|RESPONSE TO TRAVELING TO FLORIDA 4-21
May 25, 2013
I just returned from a Cruise and didn't have any problems at all. I am on Atripla, Dapsone, Itraconazole, Gabapentin (and have a script for Loperamide that I take every now and again when Montezuma's revenge hits) and take a mult-vitamin and 2000 mg a day of Vitamin D and 1,000 mg of Vitamin C .....CD4 mid 200's and VRL <40 .....no issues either when I travel and I agree with a pill box or sometimes I take a cute little travel bag that fits in a carry-on just for medications. :)I would to say to your readers and followers: Don't let being positive keep you from enjoying the wonders of travel!!!
Response from Mr. Vergel
When I travel overseas, I carry my original medication prescription bottles. I do not want to end up in some weird foreign detention center accused of being a drug dealer. I also pack an empty small pill box and baggies if I am staying in a country for more than just 2-3 days. When I have injectable medications, I also carry a copy of a letter from my physician that says "Nelson Vergel is under my care for HIV. All the medications and supplements in his possession are needed for his health and survival. Please do not hesitate to call me at XXX if you need any additional information". In my 20 years of traveling over 4 times a month, I have only needed to show that letter once.
But like you, domestically I have never had a problem carrying my pill box (which has 20 compartments) full of medications even when they pull the box in random carry-on bag searches ahead of boarding (fortunately, these searches are now rare in most domestic flights).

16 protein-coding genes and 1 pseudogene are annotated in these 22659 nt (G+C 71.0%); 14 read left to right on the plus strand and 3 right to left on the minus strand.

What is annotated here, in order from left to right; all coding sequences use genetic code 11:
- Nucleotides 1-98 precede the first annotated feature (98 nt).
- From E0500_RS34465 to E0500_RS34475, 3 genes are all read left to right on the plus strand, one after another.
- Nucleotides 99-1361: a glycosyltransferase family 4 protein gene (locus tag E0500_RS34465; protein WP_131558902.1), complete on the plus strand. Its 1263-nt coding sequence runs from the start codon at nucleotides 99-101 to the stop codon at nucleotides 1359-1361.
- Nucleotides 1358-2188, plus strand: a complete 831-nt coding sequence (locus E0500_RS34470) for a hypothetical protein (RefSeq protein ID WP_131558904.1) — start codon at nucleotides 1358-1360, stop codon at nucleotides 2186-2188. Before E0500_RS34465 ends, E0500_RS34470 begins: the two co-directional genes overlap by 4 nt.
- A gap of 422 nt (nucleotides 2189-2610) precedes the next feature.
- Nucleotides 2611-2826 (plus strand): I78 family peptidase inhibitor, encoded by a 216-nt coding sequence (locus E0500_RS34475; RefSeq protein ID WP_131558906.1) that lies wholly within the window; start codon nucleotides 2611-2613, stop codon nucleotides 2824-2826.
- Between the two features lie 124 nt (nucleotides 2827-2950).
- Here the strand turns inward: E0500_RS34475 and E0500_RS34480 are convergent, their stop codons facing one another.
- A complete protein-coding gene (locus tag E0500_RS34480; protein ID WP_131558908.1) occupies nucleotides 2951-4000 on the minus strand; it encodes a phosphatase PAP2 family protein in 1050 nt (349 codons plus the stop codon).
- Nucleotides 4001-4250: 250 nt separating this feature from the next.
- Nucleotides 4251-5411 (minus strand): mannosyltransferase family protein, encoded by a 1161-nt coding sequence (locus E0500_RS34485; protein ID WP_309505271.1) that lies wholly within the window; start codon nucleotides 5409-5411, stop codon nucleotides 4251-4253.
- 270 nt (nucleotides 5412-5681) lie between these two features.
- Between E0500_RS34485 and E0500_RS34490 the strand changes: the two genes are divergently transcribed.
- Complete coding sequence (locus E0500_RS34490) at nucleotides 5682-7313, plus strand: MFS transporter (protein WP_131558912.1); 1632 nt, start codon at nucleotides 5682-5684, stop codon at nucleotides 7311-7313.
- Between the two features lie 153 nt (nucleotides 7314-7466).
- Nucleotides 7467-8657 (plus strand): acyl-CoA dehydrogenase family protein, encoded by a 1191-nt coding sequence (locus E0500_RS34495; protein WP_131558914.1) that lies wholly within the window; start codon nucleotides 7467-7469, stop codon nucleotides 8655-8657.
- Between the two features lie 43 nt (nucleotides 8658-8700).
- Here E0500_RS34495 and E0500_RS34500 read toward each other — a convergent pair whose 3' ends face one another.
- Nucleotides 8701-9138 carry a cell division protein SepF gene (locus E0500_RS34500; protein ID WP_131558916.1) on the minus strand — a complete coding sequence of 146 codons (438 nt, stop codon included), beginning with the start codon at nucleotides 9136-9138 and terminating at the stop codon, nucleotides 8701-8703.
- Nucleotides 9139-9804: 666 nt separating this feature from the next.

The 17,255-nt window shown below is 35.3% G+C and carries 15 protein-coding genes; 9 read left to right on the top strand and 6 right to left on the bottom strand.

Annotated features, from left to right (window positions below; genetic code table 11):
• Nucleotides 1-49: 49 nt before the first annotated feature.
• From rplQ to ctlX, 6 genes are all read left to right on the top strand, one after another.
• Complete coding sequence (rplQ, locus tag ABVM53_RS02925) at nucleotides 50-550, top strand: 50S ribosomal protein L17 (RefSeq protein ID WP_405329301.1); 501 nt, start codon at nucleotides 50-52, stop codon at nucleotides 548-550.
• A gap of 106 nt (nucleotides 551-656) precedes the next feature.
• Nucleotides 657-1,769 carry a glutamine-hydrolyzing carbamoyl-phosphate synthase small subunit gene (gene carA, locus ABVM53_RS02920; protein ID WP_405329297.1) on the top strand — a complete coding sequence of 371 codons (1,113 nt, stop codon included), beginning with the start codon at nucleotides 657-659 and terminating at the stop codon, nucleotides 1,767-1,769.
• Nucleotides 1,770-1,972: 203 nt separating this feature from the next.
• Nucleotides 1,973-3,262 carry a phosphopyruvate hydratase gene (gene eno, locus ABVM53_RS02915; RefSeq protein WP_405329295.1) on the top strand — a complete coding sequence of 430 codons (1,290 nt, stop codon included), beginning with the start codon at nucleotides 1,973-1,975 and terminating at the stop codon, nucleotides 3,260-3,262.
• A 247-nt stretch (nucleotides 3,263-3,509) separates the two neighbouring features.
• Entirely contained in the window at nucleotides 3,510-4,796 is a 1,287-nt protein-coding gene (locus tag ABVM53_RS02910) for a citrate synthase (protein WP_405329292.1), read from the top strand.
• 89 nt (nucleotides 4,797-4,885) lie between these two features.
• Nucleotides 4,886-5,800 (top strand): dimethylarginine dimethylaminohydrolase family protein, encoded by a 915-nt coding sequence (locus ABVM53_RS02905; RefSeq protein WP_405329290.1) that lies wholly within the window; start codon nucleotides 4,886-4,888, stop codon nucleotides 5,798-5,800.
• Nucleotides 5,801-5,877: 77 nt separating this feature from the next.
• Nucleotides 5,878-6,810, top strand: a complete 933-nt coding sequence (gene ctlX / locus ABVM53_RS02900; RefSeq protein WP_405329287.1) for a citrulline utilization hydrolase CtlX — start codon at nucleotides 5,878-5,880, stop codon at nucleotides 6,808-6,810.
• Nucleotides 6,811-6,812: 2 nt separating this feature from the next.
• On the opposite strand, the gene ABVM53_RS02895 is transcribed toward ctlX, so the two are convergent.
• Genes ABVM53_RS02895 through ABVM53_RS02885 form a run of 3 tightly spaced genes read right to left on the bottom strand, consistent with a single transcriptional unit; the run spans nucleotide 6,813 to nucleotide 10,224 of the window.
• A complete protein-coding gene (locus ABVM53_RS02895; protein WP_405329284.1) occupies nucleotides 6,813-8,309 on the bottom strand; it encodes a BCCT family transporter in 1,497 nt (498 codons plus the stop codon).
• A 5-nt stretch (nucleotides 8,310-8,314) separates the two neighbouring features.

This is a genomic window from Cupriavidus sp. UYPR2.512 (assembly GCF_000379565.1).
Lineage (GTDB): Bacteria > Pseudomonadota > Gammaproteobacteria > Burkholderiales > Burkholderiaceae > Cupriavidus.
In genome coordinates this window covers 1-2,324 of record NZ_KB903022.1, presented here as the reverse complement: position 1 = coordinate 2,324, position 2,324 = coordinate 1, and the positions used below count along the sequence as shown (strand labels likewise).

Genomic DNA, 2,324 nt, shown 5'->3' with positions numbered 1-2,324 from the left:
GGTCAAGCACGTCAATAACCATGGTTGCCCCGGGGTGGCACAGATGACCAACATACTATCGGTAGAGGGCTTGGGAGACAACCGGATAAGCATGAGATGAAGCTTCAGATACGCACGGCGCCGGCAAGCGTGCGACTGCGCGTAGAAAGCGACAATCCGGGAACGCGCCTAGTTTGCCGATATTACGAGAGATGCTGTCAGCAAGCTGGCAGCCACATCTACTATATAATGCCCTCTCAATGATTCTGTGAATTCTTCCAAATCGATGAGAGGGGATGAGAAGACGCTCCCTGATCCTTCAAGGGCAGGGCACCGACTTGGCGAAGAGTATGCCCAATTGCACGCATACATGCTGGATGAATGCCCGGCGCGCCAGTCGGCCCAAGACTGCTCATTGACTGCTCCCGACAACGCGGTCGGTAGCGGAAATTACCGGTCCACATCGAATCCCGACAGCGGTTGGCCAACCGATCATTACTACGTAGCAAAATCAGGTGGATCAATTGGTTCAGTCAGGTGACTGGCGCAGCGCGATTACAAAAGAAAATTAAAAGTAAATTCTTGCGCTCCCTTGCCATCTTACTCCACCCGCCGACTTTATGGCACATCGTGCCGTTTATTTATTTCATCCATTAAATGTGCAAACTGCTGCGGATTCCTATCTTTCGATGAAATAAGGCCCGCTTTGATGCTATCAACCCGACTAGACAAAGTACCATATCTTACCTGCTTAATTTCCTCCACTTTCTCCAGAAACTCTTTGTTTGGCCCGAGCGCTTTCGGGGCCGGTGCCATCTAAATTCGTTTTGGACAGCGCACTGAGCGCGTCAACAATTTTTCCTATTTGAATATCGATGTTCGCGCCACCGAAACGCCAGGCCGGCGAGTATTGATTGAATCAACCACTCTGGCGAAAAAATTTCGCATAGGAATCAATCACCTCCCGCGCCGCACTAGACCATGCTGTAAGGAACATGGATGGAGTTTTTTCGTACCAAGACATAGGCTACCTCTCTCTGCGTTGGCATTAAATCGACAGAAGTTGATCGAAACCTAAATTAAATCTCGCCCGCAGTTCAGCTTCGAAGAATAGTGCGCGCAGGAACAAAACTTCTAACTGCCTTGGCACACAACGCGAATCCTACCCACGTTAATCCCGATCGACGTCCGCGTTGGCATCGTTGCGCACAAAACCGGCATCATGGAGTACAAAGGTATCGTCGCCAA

Like many other long term survivors aging with HIV, I take vitamins, HIV meds, anti-diarrhea meds, antihistamines, antiacids, Cialis, and others in my pill box all over the US. Fortunately, many healthy HIV+ people take one pill once a day and may be a multivitamin, so it is easy for them to carry their prescription bottles.
However, having said that, I want to make sure that everyone understands that it is still a lot safer to pack all your medications with your name on the respective labels and supplement bottles. I just chose not to do it domestically since it would require an extra carry-on bag. I am also not fond of opening bottles twice a day. This issue was even more of a problem when I used to inject Fuzeon twice a day (each injection requires 2 bottles and two syringes).
In 3 instances, airport security personnel by the X ray machines have asked me what my pills are. I just say "THEY ARE AIDS DRUGS" loud enough and they get horribly embarrassed and want me to leave their presence right away. Being Latino and muscular also adds to racial profiling in my case. For instance, every time I go to Canada they send me to a special room to make sure I do not have steroids. I have to stand in line with many other foreigners that have been profiled. I have had nandrolone (an anabolic steroid) and testosterone (two DEA controlled medications) in the in their original prescription bottles and had to explain to them how these products are legally prescribed for HIV+ people. After showing them the letter from my doctor they have let me go but it was very inconvenient for me to wait for over 2 hours to go through this trouble. In one case, I missed my connecting flight.
Traveling for 25 years with pills and injectables can make someone like me very cocky and strange. Luckily, many of us develop useful skills to protect ourselves!
Prueba de resistencia o genotipo
Preocupado acerca del comienzo de terapia
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